In jail since September 2020, Khalid’s bail plea was adjourned until next week on Tuesday.
“This is a matter that may take one or two minutes,” a Supreme Court bench had remarked while adjourning a Delhi riots case on July 12. The “matter” in question was the bail plea of activist and former JNU scholar Umar Khalid — incarcerated since September 2020 under charges of the UAPA and criminal conspiracy in the Delhi riots case.
After a lapse of nearly two months and five adjournments, the top court has allowed Khalid a “last opportunity” for his bail plea hearing next week. Out of the seven times the plea was listed before the court, it was dropped from the cause list once, and adjourned five times for varied reasons: the court’s inability to hear the plea, a judge recusing himself, a delay in filing response by the Delhi Police and even Khalid’s own lawyer’s unavailability.
Arrested over allegations of being a “mastermind” of the riots, Khalid has been discharged in matters involving stone pelting, but awaits bail in the larger conspiracy case lodged under the UAPA. The activist moved the top court in April this year after he was denied bail by the Karkardooma Court in March 2022 and the Delhi High Court in October 2022.
The five adjournments have come despite the Supreme Court’s emphasis on acting “promptly” in matters pertaining to the liberty of citizens. Merely a month after the first listing of Khalid’s plea, the top court also observed that bail matters should be heard “quickly”, and “hearings should be short and precise”.
Here’s a timeline of the progress, or lack thereof, on Umar Khalid’s bail plea at the Supreme Court:
May 18: As the matter came up in the Supreme Court for the first time on May 18, a bench of Justices AS Bopanna and Hima Kohli issued a notice to the Delhi Police over the bail petition. While the court granted Khalid liberty to approach the vacation bench, his counsel, senior advocate Kapil Sibal said that they would wait for the matter to be heard after the Supreme Court’s summer vacation. The bench thus gave Delhi Police six weeks to file a response.
July 12: After a period of six weeks, as the bail plea came up in the Supreme Court, the Delhi Police sought more time to file its reply. Khalid’s lawyer argued that he had been in jail for more than two years now, and questioned why a reply was needed in a bail case.
Delhi Police’s counsel replied saying the chargesheets against Khalid ran to thousands of pages. Subsequently, the court granted 12 more days to the Delhi Police to file its response. As the police’s lawyer remarked that the decided day, July 24, was a Monday and could be a heavy day, the bench of Justices AS Bopanna and MM Sundresh said that the matter would only take a minute or two.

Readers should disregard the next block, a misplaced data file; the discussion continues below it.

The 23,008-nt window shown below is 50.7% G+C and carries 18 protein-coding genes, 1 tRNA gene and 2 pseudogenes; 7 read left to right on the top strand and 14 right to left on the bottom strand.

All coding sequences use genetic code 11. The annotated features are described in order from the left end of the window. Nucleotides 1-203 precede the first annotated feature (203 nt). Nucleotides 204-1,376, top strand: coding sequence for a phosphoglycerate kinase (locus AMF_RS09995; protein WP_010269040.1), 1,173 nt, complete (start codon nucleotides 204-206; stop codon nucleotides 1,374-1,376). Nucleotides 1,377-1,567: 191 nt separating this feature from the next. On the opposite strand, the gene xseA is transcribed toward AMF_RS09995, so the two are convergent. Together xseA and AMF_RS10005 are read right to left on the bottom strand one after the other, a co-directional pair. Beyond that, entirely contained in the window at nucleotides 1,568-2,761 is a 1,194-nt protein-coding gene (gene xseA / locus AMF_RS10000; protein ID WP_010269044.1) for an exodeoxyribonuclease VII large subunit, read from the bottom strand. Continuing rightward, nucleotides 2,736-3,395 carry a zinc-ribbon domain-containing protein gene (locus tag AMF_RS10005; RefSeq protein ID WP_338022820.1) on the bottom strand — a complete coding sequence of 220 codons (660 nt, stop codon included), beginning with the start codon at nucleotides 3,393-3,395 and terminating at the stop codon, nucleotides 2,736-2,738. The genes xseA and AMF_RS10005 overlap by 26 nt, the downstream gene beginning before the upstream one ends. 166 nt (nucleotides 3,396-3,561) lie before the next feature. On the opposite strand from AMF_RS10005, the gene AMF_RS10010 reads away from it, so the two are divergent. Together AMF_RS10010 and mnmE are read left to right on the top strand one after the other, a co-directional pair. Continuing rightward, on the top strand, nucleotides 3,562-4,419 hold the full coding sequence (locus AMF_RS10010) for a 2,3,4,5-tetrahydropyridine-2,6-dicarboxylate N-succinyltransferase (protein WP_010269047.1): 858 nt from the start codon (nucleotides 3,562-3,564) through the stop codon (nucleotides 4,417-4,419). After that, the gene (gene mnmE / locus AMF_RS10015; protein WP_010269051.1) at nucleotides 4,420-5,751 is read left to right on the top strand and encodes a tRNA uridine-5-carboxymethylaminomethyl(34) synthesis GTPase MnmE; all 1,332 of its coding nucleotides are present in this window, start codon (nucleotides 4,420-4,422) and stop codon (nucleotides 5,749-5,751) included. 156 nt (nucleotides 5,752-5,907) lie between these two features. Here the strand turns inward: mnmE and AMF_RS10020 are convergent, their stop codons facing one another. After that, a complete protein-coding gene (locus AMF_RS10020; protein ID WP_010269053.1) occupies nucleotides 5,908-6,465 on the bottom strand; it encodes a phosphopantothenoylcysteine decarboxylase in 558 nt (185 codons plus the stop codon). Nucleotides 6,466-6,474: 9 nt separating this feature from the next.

July 24: The matter was due to be heard on July 24, when Khalid’s lawyer sought adjournment. A bench of Justices AS Bopanna and Bela M Trivedi adjourned the hearing by one week in light of the counsel’s letter.
August 9: Ahead of the hearing of Khalid’s bail plea before a bench of Justices AS Bopanna and Prashant Kumar Mishra on August 9, the latter recused himself from the hearing. The matter was adjourned to August 17, set to be taken up by another bench.
August 17: The petition was mentioned in the cause list for August 17, but before the bench of Justices AS Bopanna and Prashant Kumar Mishra again, even though the latter had recused himself from the hearing. The matter was dropped from the cause list and was not heard.
August 18: The bail plea came up before a bench of Justices Aniruddha Bose and Bela M Trivedi on August 18. The judges said the matter will have to be heard on a non-miscellaneous day, when lengthy hearings take place.
Tuesdays, Wednesdays, and Thursdays are non-miscellaneous days, when regular hearings are held. Mondays and Fridays are miscellaneous days, when fresh matters are taken up.
September 5: Khalid’s bail plea came up again today but was adjourned due to the unavailability of his lawyer Kapil Sibal – who was present before another bench of the Supreme Court that was hearing the pleas contesting the abrogation of Article 370.
The bench of Justices Bela Trivedi and Dipankar Dutta remarked that Sibal is known to be busy and the court doesn’t wait for any senior counsel. But they agreed to adjourn the hearing to next week as the “last opportunity” to hear the plea.
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